Caldwell adds, however, that even the graduates with packaging experience don’t always take jobs with machinery builders. In fact, Cincinnati-based multinational manufacturer Procter & Gamble has hired a number of these technology graduates, Caldwell says.
“Procter & Gamble was a little reluctant at first to hire these mechanical engineering technology graduates,” she recalls. “What the company discovered is that because we have so much hands-on experience in our curriculum, these graduates feel very comfortable going out to troubleshoot packaging equipment in P&G’s plants.
“Not only could our graduates determine why a packaging machine was malfunctioning, but they have enough design theory to be able to design the machinery from scratch.”
In fact, Caldwell reports that at least five graduates from UC’s MET program work at P&G on global packaging design and problem solving.
Although UC graduates mechanical engineering technologists, not all of them have a packaging interest. “We’re kind of the ‘stepchild’ in the packaging education community,” she points out. “We truly are a traditional mechanical engineering curriculum. We have some technical electives that students can take in packaging. But they’re not required.
“What the program—and thus the students—are weak in is obviously the packaging-specific details of machinery,” Caldwell says. “Terminology in packaging materials is not our strong point, and they’re very unique. And we don’t get into graphics, labeling, or adhesives. We just don’t have that kind of curriculum.”
Although Caldwell says UC offers just two packaging-specific elective courses, several other courses display a packaging accent. The two electives include Fundamentals of Packaging Technology, using the Walter Soroka-authored text of the same name, published by the Institute of Packaging Professionals, Naperville, IL.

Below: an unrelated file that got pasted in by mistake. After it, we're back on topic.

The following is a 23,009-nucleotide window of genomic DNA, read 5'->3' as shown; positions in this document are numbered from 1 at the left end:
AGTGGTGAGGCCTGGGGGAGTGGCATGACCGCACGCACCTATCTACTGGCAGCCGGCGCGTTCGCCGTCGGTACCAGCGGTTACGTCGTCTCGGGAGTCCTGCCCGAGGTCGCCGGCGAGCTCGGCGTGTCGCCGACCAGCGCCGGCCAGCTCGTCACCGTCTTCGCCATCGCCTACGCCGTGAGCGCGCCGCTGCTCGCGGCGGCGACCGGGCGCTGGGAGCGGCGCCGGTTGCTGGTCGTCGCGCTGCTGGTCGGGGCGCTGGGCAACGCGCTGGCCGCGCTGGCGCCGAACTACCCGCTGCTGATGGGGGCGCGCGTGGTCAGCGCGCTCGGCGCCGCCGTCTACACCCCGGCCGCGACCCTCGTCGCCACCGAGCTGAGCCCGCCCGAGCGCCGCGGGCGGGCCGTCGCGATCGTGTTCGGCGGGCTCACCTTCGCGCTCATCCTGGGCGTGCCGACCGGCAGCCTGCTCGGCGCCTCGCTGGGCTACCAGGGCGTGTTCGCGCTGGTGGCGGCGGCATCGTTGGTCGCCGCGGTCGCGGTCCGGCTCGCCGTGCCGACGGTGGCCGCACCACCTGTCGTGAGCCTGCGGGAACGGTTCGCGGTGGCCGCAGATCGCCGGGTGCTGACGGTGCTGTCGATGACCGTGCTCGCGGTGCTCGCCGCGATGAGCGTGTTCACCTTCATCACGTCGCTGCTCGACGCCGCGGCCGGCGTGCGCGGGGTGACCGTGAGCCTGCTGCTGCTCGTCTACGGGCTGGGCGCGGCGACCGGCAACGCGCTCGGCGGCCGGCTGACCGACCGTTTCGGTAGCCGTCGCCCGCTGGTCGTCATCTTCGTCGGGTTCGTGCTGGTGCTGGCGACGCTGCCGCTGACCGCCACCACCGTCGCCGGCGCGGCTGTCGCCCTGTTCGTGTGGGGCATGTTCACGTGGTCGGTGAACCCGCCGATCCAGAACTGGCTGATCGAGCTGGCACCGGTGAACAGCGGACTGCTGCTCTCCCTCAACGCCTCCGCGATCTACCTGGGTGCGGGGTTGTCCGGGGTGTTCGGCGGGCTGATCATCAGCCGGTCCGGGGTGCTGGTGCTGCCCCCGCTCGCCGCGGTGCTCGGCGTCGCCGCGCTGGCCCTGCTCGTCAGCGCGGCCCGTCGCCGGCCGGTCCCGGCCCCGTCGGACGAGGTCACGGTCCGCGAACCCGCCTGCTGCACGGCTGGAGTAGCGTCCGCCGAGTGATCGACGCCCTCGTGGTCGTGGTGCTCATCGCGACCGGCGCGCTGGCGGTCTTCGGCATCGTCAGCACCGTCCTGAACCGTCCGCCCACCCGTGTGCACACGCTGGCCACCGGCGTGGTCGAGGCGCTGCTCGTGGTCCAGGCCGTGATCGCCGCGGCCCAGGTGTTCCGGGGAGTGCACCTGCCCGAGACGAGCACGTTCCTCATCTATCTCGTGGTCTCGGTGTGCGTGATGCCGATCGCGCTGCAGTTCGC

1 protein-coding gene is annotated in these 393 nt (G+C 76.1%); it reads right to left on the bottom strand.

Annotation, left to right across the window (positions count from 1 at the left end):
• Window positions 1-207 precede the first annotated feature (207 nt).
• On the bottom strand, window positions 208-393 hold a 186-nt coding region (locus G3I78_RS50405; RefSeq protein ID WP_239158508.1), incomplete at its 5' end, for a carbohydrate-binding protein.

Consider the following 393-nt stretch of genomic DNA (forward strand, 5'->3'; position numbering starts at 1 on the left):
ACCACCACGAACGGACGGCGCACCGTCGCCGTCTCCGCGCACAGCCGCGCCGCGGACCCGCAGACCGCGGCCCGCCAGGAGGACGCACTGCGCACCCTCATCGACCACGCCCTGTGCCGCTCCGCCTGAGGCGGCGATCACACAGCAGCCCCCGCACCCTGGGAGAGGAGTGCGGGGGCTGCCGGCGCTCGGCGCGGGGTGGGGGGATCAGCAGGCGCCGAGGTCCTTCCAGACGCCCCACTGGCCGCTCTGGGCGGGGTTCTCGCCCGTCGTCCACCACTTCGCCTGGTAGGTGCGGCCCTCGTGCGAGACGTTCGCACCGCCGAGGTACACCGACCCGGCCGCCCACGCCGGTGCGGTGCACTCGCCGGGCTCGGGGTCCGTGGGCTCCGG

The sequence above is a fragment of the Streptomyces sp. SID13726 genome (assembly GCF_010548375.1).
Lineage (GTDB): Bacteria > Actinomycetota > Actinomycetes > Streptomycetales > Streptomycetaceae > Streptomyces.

The other course, simply called Packaging Machinery, is an advanced course that looks at systems design and development and ends with the writing of a contract specification that includes component selection.
However, two other courses employ the Machinery Components text, published by the Packaging Machinery Manufacturers Institute (Arlington, VA). One is titled Mechanisms, and the course description calls it a “classical study of linkages, cams, and gears.” Also, a video of packaging machinery is used for introduction. The other course, Design of Machine Elements, studies power transmission elements of equipment.
A course called Mechanical Design is an advanced class in dynamic loading conditions, linkage synthesis, dynamic analysis, and cam design. The class develops a different project each year, but the syllabus notes that a cardboard partition feeder and a cam-driven mechanism for a packaging machine were two past projects.
Another course, Motion Control, studies sensors, servomotors, and open- and closed-loop controls. The Manufacturing Automation course is said to focus on the integration of PLCs, PCs, and robots. Finally, each senior must submit a Senior Design project, including the building of a prototype. Some of these projects come from the packaging equipment needs of companies such as R. A. Jones and Procter & Gamble. One example was a redesign of a transfer star assembly for a high-speed beverage packer.
Day and night